Ronald McDonald House Charities wants to provide accommodation so that kids’ support systems are close
Cyprus’ first Ronald McDonald House will be ready to host family members of children treated in hospitals of the capital in the next few weeks.
A serious illness in a child will often put pressure on the entire family, which is aggravated if the treatment facility is located in a different district, resulting in hours of commuting and additional expenses. Ronald McDonald House Charities (RMHC) aims to alleviate some of the stress by providing free accommodation for these families.
“Recent studies have shown children manage their illness better if they have family members close to them with cure rate increasing rapidly,” organisational leader at Ronald McDonald House Charities Cyprus Andrie Penta told the Sunday Mail.
Following a small delay due to the coronavirus pandemic, works on the 12-room building are expected to be completed by the end of the month. Once the charity house, located opposite Makarios hospital, is properly staffed, Penta said it will open its doors to the first families.
To date, relatives of minors being treated at Makarios hospital, the only state hospital in Cyprus with a separate children’s ward, are forced to commute from their houses to the hospital to attend to their sick child. This includes families from the British Bases and the northern part of the island.
“The house was built based on statistical data provided by the [Makarios] hospital which showed the average number of children treated and their district,” Penta said explaining that it was deemed that 12 rooms would be “sufficient” to cover the needs of the families who come from a different area of the island.
It will also accommodate families of children being treated in nearby private clinics, however, according to Penta, that demand is much lower as they deal with less cases.
But if needed, more rooms may be made available.
“As a precaution, we also ensured provision for five additional rooms which could be created if needed and once the necessary funds are found.”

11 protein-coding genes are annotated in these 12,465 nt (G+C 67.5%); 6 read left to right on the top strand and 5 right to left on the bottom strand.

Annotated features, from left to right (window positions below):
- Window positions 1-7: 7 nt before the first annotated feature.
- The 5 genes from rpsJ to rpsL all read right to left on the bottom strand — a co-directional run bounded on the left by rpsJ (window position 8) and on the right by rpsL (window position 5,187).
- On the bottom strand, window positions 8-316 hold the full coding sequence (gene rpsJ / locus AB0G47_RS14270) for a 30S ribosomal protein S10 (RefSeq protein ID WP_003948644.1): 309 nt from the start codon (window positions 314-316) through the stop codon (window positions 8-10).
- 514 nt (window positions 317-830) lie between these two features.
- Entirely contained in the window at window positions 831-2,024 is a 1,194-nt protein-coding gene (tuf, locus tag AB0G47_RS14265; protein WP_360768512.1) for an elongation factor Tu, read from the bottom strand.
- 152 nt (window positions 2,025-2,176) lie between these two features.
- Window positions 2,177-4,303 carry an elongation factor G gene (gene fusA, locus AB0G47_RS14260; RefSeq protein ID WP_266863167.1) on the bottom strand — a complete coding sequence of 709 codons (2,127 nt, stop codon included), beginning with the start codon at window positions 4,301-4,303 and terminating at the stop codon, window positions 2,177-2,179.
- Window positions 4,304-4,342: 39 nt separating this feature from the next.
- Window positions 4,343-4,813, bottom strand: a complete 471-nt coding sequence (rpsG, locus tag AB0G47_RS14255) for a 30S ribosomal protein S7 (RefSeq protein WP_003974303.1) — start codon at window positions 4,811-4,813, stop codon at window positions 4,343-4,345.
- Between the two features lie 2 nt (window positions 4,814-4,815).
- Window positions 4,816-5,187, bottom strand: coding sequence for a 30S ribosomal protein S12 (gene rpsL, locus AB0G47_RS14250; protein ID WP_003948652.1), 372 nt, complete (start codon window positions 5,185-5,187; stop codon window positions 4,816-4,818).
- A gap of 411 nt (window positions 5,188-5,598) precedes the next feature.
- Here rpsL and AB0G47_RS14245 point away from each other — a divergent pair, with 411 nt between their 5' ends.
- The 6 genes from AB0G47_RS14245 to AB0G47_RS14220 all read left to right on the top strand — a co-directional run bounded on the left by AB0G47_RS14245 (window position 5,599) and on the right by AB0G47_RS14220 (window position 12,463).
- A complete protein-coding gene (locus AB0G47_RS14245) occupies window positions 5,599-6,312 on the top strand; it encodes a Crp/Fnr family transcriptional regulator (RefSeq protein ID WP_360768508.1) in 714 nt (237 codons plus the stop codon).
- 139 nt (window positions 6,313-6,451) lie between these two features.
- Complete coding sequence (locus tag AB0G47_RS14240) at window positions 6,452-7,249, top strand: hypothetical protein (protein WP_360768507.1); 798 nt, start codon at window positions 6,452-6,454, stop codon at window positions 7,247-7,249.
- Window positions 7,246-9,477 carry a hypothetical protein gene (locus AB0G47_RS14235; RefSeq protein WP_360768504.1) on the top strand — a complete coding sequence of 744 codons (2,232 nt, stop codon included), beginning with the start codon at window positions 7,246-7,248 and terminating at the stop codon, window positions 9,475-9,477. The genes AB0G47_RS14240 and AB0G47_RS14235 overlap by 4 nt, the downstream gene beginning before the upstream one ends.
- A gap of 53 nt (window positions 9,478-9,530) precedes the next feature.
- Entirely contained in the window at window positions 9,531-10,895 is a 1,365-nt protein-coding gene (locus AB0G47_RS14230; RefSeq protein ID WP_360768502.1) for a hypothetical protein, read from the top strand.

The building has 12 rooms but if needed more can be made available in future
Penta said the house surpassed the initial estimated budget of €1.2 million with works exceeding €1.7 million. The amount was collected from donations by McDonald’s restaurants in Cyprus, sponsorships by corporate entities but also private donations.
The colourful house was supposed to be available by the end of 2021 after works started in October of the previous year, however lockdowns prevented various fundraising events taking place while construction sites had to suspend their operation and experienced delays in the arrival of necessary materials, Penta explained.
Inside, the house is “quite comfortable” Penta said. There are 12 family rooms which resemble hotel rooms, including two for people with disabilities as well as rooms equipped to accommodate newborn babies. There is also a large common kitchen, a sitting room and a playroom for children.
There is a cable TV set in the common sitting room and another in the conference room, Penta said, while efforts are being made to find the funds to put TV sets in every family room.
Guests will have access to some basic kitchen equipment and food ingredients and there will be staff and volunteers to help with the cleaning and other daily tasks.
Families interested in being hosted at the charity house will be required to contact hospital staff, who in turn will forward their request to the person responsible. This person will have access to the charity’s system and be able to check the availability of rooms and request one from the house manager.
The seriousness of their child’s condition and the distance of the hospital from the family’s residence will also be taken into account when picking the eligible families, Penta said.
Apart from the newly created house, another major project of the non-profit organisation was the creation of a paediatric clinic for children with heart disease at Makarios hospital which was officially inaugurated in October 2014.
Furthermore, RMHC receives many requests from Cypriot families who are abroad.
“We also act as liaisons to ensure, when we can, accommodation for families from Cyprus who have to travel abroad for the medical needs of their child,” Penta said.
Operating in more than 65 countries, RMHC is an independent organisation supported by McDonald’s. The board in Cyprus is currently comprised of 12 independent members, including chairman lawyer Michalis Michael, who succeeded Renos Andreou who died of cancer last year.